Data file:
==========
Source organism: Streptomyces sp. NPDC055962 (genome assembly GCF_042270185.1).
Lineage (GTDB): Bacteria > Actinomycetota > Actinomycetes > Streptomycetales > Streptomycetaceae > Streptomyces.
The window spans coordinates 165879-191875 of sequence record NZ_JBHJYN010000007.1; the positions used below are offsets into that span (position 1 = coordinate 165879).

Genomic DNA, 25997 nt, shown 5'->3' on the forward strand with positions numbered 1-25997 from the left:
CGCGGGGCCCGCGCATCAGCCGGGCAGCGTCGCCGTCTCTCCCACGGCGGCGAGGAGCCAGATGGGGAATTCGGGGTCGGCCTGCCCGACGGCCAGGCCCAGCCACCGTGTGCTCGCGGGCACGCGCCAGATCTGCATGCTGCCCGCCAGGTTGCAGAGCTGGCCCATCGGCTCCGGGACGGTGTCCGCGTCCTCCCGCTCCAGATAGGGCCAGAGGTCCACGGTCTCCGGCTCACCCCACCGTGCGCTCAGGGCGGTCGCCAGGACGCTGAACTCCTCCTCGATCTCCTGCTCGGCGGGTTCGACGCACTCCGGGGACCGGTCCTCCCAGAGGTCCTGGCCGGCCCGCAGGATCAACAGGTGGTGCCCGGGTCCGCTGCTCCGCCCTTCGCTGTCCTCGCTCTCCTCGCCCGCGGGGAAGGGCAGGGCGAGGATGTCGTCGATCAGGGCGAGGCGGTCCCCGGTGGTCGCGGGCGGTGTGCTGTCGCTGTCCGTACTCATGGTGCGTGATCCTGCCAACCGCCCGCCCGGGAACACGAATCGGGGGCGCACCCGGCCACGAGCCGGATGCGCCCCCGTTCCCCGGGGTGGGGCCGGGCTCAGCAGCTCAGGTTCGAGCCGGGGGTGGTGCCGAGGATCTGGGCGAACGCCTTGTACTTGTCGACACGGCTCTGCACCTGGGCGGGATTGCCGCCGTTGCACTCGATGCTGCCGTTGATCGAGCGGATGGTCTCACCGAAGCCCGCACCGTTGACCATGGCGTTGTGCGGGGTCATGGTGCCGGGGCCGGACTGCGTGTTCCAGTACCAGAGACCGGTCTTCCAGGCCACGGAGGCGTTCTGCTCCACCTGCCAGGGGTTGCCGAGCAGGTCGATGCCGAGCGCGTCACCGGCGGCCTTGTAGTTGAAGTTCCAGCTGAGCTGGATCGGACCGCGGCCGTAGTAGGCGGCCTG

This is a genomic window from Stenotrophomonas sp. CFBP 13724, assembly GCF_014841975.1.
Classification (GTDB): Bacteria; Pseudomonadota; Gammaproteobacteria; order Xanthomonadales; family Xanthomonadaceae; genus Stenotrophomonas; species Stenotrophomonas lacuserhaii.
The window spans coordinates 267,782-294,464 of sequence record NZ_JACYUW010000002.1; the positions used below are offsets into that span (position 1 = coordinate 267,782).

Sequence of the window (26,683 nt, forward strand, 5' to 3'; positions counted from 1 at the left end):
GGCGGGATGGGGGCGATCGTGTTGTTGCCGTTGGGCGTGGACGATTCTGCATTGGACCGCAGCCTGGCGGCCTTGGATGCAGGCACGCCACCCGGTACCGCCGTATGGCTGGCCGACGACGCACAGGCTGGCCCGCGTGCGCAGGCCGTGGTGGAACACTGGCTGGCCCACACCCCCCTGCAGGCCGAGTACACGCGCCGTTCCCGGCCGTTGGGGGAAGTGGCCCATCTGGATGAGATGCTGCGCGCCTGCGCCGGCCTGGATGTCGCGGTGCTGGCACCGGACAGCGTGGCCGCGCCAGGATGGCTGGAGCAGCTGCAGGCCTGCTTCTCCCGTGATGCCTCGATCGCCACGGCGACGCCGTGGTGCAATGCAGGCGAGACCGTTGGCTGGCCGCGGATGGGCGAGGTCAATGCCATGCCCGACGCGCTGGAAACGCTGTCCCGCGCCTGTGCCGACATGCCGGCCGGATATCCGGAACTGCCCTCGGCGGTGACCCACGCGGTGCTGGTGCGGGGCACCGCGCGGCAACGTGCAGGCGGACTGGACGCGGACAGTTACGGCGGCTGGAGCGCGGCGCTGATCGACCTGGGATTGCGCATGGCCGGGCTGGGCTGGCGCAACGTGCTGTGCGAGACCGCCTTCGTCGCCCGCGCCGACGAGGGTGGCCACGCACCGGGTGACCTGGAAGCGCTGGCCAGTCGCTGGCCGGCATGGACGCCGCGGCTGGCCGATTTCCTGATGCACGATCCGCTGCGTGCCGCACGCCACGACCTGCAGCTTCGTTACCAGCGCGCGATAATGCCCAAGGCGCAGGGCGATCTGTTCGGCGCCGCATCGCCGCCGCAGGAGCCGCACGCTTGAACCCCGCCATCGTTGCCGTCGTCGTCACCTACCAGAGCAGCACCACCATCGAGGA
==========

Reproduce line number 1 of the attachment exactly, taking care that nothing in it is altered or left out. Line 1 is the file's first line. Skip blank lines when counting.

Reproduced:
Source organism: Streptomyces sp. NPDC055962 (genome assembly GCF_042270185.1).